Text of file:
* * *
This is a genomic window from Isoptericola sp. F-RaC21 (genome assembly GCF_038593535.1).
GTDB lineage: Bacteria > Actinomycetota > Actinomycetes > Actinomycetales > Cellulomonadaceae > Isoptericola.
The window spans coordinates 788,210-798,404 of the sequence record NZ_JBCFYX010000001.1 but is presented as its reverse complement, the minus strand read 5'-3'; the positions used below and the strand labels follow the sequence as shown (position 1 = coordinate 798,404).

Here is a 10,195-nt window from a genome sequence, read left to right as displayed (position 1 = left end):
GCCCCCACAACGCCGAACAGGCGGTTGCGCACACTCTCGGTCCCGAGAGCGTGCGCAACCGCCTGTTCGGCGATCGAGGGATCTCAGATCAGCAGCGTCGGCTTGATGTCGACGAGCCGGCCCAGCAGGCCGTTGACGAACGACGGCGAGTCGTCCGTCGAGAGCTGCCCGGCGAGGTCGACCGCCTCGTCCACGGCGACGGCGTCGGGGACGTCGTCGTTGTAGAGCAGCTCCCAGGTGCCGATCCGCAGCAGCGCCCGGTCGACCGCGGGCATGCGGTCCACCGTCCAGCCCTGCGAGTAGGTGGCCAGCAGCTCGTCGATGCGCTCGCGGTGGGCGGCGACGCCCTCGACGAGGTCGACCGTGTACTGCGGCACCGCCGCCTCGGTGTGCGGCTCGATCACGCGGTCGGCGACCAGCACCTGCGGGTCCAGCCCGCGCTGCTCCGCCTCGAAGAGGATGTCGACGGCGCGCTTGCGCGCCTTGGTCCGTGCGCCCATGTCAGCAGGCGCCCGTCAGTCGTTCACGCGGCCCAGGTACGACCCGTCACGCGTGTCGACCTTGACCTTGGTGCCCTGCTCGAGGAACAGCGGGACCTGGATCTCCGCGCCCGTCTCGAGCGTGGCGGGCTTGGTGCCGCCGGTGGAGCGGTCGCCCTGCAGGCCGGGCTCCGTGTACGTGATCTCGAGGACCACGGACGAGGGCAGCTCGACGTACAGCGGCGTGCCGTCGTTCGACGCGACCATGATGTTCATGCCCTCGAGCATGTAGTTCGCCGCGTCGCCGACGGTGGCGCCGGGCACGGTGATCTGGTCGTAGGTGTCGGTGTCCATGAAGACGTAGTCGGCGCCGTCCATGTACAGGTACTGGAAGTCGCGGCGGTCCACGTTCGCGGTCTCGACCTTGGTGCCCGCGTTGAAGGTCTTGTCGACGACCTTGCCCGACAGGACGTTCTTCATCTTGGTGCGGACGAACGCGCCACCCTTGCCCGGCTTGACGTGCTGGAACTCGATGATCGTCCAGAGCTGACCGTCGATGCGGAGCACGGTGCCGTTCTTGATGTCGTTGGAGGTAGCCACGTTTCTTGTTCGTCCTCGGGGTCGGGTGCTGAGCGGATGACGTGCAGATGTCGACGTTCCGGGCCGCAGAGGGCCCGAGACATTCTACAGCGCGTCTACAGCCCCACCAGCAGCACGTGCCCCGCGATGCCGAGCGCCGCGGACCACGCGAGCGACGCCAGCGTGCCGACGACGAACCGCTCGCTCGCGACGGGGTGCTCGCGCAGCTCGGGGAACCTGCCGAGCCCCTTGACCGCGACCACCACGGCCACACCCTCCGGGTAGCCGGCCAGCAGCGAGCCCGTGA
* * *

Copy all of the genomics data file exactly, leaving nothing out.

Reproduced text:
This is a genomic window from Isoptericola sp. F-RaC21 (genome assembly GCF_038593535.1).
GTDB lineage: Bacteria > Actinomycetota > Actinomycetes > Actinomycetales > Cellulomonadaceae > Isoptericola.
The window spans coordinates 788,210-798,404 of the sequence record NZ_JBCFYX010000001.1 but is presented as its reverse complement, the minus strand read 5'-3'; the positions used below and the strand labels follow the sequence as shown (position 1 = coordinate 798,404).

Here is a 10,195-nt window from a genome sequence, read left to right as displayed (position 1 = left end):
GCCCCCACAACGCCGAACAGGCGGTTGCGCACACTCTCGGTCCCGAGAGCGTGCGCAACCGCCTGTTCGGCGATCGAGGGATCTCAGATCAGCAGCGTCGGCTTGATGTCGACGAGCCGGCCCAGCAGGCCGTTGACGAACGACGGCGAGTCGTCCGTCGAGAGCTGCCCGGCGAGGTCGACCGCCTCGTCCACGGCGACGGCGTCGGGGACGTCGTCGTTGTAGAGCAGCTCCCAGGTGCCGATCCGCAGCAGCGCCCGGTCGACCGCGGGCATGCGGTCCACCGTCCAGCCCTGCGAGTAGGTGGCCAGCAGCTCGTCGATGCGCTCGCGGTGGGCGGCGACGCCCTCGACGAGGTCGACCGTGTACTGCGGCACCGCCGCCTCGGTGTGCGGCTCGATCACGCGGTCGGCGACCAGCACCTGCGGGTCCAGCCCGCGCTGCTCCGCCTCGAAGAGGATGTCGACGGCGCGCTTGCGCGCCTTGGTCCGTGCGCCCATGTCAGCAGGCGCCCGTCAGTCGTTCACGCGGCCCAGGTACGACCCGTCACGCGTGTCGACCTTGACCTTGGTGCCCTGCTCGAGGAACAGCGGGACCTGGATCTCCGCGCCCGTCTCGAGCGTGGCGGGCTTGGTGCCGCCGGTGGAGCGGTCGCCCTGCAGGCCGGGCTCCGTGTACGTGATCTCGAGGACCACGGACGAGGGCAGCTCGACGTACAGCGGCGTGCCGTCGTTCGACGCGACCATGATGTTCATGCCCTCGAGCATGTAGTTCGCCGCGTCGCCGACGGTGGCGCCGGGCACGGTGATCTGGTCGTAGGTGTCGGTGTCCATGAAGACGTAGTCGGCGCCGTCCATGTACAGGTACTGGAAGTCGCGGCGGTCCACGTTCGCGGTCTCGACCTTGGTGCCCGCGTTGAAGGTCTTGTCGACGACCTTGCCCGACAGGACGTTCTTCATCTTGGTGCGGACGAACGCGCCACCCTTGCCCGGCTTGACGTGCTGGAACTCGATGATCGTCCAGAGCTGACCGTCGATGCGGAGCACGGTGCCGTTCTTGATGTCGTTGGAGGTAGCCACGTTTCTTGTTCGTCCTCGGGGTCGGGTGCTGAGCGGATGACGTGCAGATGTCGACGTTCCGGGCCGCAGAGGGCCCGAGACATTCTACAGCGCGTCTACAGCCCCACCAGCAGCACGTGCCCCGCGATGCCGAGCGCCGCGGACCACGCGAGCGACGCCAGCGTGCCGACGACGAACCGCTCGCTCGCGACGGGGTGCTCGCGCAGCTCGGGGAACCTGCCGAGCCCCTTGACCGCGACCACCACGGCCACACCCTCCGGGTAGCCGGCCAGCAGCGAGCCCGTGA